It’s hard to believe, but another year has passed and it’s time to reflect on what’s happened in 2016 and what we have (or have not) accomplished on the farm.
I continue to enjoy retirement from the corporate world and work on the farm (this was year 3 of retirement for me). Besides caring for the gardens, chickens, honey bees, and goats, I’ve continued to do fun things like author articles for magazines, write books, volunteer, and manage the farm.
One of the big goals in 2016 was to begin selling the first ebook in my series on Nigerian Dwarf goats on the website and on Amazon. And, Nigerian Dwarf Goats 101: Background & Basics – What To Know & Understand Before Committing To Nigerian Dwarf Goats has been available from Amazon (link here) or this website (link here) for $4.99 from the beginning of 2016. It’s a short, introductory ebook about Nigerian Dwarf goats that has sold better than my expectations and has gotten great reviews!
I also wanted to complete the second book in the series, Nigerian Dwarf Goats 201: Does & Wethers – How To Choose & Prepare For Your First Goats in 2016. It’s turning into a longer book, and it’s not quite complete yet. I’d rather spend more time to make sure it’s great and will provide the information that new Nigerian Dwarf Goat owners need for an awesome start with their goats. So, this one will move into goals for 2017.
In 2015, the Bramblestone Farm website and Better Hens and Gardens blog were combined into one site with an updated look. In 2016, goals on the new site were to 1) upgrade old blog posts to fit the new design & improve SEO (65% updated), 2) send a weekly email of blog posts to website subscribers via MailChimp (100% complete), and 3) grow daily page views to 80,000 or more (94% complete).
Another objective for 2016 was to continue writing paid articles for national magazines, and that has gone well. One of the articles (Bringing Back The Buckeye) even made it into the 2016 “Best of Chickens” magazine!
At the beginning of 2016, our chickens were at an age where egg production had slowed significantly, and we intended to incubate/hatch Buckeyes as well as raise day-old Golden Buffs. We did get the day-old Golden Buffs and raised them, so egg production from them is excellent.
However, our first attempt at incubating Buckeye eggs didn’t go too well. The incubator was an old manual model, and only one egg hatched. Of course, the one that hatched is a rooster. I’m really hoping the remaining Buckeye hens will produce eggs in the spring (they’ve quit for the winter) so that we can we hatch them and re-establish the Buckeye flock.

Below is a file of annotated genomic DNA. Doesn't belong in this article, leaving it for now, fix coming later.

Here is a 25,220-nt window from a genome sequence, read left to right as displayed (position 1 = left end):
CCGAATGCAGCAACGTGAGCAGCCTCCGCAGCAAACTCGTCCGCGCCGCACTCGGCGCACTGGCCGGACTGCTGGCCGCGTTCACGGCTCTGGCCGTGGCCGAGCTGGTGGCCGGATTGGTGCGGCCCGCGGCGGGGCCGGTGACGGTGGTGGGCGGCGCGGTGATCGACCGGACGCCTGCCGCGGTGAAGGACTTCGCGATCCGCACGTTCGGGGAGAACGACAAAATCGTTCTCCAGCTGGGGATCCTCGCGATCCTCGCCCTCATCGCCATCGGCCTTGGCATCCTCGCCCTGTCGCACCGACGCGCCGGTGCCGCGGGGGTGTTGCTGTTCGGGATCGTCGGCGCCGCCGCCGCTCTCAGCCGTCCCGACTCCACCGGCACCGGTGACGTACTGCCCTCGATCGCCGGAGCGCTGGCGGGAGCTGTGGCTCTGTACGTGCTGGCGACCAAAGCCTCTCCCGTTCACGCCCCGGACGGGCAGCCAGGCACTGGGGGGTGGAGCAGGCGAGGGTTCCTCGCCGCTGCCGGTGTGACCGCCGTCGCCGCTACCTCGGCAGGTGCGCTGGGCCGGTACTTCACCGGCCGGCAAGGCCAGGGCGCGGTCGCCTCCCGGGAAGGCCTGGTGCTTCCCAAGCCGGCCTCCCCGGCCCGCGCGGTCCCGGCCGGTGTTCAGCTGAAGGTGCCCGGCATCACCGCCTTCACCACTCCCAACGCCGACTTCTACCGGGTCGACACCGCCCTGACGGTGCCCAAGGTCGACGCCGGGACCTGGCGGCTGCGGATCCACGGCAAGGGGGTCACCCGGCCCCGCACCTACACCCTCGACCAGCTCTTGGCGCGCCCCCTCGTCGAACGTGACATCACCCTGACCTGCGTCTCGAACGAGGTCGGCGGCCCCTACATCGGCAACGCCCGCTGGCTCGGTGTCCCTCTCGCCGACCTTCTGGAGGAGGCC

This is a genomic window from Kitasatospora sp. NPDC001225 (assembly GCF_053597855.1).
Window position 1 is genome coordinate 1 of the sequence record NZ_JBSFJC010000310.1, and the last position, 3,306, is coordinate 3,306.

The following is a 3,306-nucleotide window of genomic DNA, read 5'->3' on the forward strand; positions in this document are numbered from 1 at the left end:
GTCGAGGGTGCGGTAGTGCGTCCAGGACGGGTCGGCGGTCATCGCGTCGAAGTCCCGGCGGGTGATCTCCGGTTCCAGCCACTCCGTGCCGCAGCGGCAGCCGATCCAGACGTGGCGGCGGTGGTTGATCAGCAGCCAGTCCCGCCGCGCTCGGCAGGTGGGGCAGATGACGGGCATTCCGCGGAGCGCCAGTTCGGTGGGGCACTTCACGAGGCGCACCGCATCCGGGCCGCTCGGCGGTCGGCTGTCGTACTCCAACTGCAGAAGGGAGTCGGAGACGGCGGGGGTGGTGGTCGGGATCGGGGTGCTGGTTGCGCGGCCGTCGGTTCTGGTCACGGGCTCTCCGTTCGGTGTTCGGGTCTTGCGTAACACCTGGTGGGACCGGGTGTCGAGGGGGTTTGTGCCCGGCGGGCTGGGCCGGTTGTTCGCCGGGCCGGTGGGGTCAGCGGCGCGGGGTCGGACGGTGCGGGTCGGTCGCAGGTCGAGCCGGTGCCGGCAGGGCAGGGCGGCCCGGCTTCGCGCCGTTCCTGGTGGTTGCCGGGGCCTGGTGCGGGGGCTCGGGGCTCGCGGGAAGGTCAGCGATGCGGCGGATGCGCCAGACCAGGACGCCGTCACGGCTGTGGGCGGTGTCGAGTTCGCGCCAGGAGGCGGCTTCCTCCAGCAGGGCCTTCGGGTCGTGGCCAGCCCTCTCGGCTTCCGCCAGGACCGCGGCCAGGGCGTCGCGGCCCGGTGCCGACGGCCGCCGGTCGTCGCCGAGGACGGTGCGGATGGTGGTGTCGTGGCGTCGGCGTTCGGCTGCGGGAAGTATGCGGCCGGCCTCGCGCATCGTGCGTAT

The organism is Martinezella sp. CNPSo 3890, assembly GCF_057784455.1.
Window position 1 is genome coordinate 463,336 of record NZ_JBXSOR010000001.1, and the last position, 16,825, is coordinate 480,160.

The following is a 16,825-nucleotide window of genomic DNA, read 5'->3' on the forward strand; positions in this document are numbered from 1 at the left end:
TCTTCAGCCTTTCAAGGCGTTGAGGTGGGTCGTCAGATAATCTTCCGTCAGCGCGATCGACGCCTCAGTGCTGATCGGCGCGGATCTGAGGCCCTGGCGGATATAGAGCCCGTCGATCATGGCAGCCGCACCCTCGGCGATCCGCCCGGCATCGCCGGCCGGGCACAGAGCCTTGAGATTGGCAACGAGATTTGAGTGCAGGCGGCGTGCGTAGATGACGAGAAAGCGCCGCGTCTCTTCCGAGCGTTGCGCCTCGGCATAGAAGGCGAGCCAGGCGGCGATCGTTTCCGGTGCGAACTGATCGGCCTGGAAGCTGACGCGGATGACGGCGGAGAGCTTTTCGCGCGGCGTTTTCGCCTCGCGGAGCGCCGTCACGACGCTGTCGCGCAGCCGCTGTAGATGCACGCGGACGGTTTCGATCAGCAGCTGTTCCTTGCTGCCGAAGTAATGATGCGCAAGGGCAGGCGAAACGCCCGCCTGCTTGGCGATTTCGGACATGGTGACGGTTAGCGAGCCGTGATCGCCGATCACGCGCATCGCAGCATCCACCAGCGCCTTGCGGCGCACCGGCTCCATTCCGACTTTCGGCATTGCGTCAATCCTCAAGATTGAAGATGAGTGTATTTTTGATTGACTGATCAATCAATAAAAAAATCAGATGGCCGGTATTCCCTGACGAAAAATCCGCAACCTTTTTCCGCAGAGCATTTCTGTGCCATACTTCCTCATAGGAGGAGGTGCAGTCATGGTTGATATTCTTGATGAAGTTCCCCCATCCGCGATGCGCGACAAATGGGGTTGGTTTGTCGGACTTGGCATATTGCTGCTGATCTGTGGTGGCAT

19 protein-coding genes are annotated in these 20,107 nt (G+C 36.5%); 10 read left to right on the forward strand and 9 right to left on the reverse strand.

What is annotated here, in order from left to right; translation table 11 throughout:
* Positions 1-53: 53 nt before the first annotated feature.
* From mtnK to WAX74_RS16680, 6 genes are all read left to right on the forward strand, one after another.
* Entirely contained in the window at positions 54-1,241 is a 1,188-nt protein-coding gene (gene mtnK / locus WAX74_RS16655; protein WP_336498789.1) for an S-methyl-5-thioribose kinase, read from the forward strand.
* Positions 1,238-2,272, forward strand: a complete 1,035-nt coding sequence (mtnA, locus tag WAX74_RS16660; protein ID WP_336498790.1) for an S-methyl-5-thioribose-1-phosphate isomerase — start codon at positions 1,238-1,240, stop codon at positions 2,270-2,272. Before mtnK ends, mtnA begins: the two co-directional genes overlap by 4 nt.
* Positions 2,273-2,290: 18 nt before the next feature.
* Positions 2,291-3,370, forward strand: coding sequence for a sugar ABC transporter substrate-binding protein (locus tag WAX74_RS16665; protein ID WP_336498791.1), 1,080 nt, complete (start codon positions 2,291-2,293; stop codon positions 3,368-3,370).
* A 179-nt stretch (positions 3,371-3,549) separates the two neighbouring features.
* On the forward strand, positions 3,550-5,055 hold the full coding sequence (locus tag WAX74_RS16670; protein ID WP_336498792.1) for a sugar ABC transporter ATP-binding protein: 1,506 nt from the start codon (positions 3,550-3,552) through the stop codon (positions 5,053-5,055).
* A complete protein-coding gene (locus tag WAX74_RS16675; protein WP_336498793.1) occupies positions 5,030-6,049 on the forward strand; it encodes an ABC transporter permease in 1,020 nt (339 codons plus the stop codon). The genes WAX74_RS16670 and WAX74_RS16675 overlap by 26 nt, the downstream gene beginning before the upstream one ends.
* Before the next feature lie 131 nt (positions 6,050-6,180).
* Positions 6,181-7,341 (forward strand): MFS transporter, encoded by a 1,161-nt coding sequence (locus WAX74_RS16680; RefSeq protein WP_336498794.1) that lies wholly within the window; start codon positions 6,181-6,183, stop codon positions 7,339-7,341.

On the farm, the big goal was to finish the interior of the new barn addition (wiring, interior wall, & buck pens), and then move the bee equipment, farm implements, and the Nigerian Dwarf bucks in. Happily, wiring, lights, interior walls, & buck pens are complete (with a lot of help from Randy’s brother). Everything except some of the bee equipment has also been moved in, and we’re loving the flexibility the additional room is giving us! The barn siding on the new addition looks like it’s the wrong color in the photo below; however, it’s the same color as the original siding was before it faded.
The new buck stalls have been designed so that the bucks can free range on 2 acres during the day, and the pasture fencing has been rearranged so the buck pasture is not contiguous to the doe pasture. Randy designed and built the stalls with strong panels that are reconfigurable so that it’s easier to accommodate the herd as it grows in spring and summer (freshening does) and then shrinks again over fall and winter.
Water run-off from the driveway and buck pasture became a problem after the barn addition, so additional concrete was poured to extend the driveway and a basin drain was added. A new foundation bed and perennial planting were completed around the back side of the house.
After attending the local Home and Garden expo., the old electric farm vehicle was traded for a new one. It has more power and can handle the trip up and down the hill to the garden and farm field even in snow and rain! A portable barn heater was added for heat during those cold winter kiddings and fans were added to help cool things down in the summer heat.
Another farm objective was to investigate having an intern or student help out part-time on the farm. And, we were very fortunate to find some hard-working helpers! Hiring help has been a win-win that helped us complete projects, and we’ll be continuing in future years!
We ended up with a very productive garden this year. Incorporating composted animal bedding each spring and fall seems to be making real improvements in the soil.